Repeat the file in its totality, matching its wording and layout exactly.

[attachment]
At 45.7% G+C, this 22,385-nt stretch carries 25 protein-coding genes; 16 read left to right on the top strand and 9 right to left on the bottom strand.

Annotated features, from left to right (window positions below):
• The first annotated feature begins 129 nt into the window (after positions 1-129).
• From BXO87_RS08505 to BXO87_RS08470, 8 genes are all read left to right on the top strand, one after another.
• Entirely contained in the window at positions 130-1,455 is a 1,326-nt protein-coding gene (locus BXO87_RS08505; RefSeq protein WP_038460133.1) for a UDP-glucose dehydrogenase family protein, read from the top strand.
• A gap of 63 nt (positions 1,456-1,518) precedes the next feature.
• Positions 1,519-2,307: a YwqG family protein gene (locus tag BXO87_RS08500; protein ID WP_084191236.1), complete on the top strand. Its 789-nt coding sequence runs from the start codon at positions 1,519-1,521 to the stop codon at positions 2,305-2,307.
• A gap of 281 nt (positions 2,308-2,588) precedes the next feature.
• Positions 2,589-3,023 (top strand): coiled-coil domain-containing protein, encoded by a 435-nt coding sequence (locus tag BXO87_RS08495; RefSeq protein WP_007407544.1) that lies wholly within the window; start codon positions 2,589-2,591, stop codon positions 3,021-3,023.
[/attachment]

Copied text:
At 45.7% G+C, this 22,385-nt stretch carries 25 protein-coding genes; 16 read left to right on the top strand and 9 right to left on the bottom strand.

Annotated features, from left to right (window positions below):
• The first annotated feature begins 129 nt into the window (after positions 1-129).
• From BXO87_RS08505 to BXO87_RS08470, 8 genes are all read left to right on the top strand, one after another.
• Entirely contained in the window at positions 130-1,455 is a 1,326-nt protein-coding gene (locus BXO87_RS08505; RefSeq protein WP_038460133.1) for a UDP-glucose dehydrogenase family protein, read from the top strand.
• A gap of 63 nt (positions 1,456-1,518) precedes the next feature.
• Positions 1,519-2,307: a YwqG family protein gene (locus tag BXO87_RS08500; protein ID WP_084191236.1), complete on the top strand. Its 789-nt coding sequence runs from the start codon at positions 1,519-1,521 to the stop codon at positions 2,305-2,307.
• A gap of 281 nt (positions 2,308-2,588) precedes the next feature.
• Positions 2,589-3,023 (top strand): coiled-coil domain-containing protein, encoded by a 435-nt coding sequence (locus tag BXO87_RS08495; RefSeq protein WP_007407544.1) that lies wholly within the window; start codon positions 2,589-2,591, stop codon positions 3,021-3,023.